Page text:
Since I last wrote about the books I’d been reading, I’ve read Death in a White Tie, Death in Ecstasy, Grave Mistake, and Letters to an American Lady. The first three are by Ngaio Marsh and the last is by CS Lewis.
Death in a White Tie wasn’t too bad, but I pegged the murderer with an intuitive guess pretty early on. I’m not sure what it was about him that tipped me off; I suppose he was too much like the typical Agatha Christie villain not to be the one. The clues were commendably in evidence: Marsh played fair.
Death in Ecstasy was not as good. It was an earlier book, before she got rid of Nigel Bathgate, who is an abomination. Marsh was still in her early phase where her debt to Sayers is more clearly seen, though she was breaking out of it a bit in this one. I made an educated guess (successfully) at the murderer based a couple clues I had seen along with Alleyn, but I didn’t pick up on them all.
Grave Mistake was the most troubling of the three. I really didn’t enjoy it all that much. I didn’t like who was picked to be the murderer and it is set in the late 50’s or early 60’s, which is very annoying. Edwardian England is enchanting. England of the middle part of the century is simply depressing and vulgar. I didn’t pick up on hardly any of the clues, mostly, I think, because I really wanted the murderer to be someone else.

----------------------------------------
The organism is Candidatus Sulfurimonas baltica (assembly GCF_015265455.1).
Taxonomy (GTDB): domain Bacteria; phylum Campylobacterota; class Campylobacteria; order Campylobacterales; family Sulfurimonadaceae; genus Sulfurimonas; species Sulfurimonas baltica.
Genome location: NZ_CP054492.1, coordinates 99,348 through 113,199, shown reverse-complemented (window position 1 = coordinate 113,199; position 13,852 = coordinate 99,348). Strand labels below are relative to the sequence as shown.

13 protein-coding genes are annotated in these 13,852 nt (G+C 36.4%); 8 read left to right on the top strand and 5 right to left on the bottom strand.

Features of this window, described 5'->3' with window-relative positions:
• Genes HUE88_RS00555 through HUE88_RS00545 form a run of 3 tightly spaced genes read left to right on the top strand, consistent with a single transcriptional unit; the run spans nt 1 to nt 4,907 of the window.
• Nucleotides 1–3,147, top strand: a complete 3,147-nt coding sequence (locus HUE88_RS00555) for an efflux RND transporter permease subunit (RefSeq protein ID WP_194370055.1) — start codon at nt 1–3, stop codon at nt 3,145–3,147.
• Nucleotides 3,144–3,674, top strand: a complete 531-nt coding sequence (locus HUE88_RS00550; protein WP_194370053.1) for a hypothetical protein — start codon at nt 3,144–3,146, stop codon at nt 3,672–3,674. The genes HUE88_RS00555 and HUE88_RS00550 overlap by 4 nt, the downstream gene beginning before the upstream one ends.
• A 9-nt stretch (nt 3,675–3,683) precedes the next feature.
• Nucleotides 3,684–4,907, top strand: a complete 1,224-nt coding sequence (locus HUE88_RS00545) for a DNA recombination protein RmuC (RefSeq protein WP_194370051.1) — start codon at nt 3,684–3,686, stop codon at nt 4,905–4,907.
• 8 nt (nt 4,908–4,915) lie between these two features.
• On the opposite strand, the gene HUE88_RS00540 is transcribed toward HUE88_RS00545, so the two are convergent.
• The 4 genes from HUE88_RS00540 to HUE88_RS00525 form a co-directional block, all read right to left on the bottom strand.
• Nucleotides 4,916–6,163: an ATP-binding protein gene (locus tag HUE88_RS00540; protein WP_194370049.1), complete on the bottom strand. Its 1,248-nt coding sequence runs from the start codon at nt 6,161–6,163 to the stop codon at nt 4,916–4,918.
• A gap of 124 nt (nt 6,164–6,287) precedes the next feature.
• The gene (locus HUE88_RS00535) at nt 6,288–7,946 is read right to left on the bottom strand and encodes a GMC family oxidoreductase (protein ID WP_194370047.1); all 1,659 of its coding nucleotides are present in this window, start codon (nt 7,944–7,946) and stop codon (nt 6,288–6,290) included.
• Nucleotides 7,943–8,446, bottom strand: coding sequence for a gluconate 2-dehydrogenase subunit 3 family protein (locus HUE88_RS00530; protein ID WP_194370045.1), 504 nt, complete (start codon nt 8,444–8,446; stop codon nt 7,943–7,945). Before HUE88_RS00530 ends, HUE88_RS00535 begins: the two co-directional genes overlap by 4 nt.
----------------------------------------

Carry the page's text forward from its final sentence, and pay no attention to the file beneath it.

Letters to an American Lady was quite interesting. CS Lewis wrote letters to this woman at intervals, but fairly regularly, for about 13 years. I do think (though one doesn’t have any of the woman’s letters) that she probably had a bit of a crush on him, at least at first, though, as Lewis points out in one of his letters, she was one of the few women who continued to write him regularly after he married. The letters are almost all very short, so a 13 year correspondence only takes up about 125 small pages. There is quite a bit of Lewis’ wisdom contained within them and I found it interesting to see how very blunt he could be when he perceived error.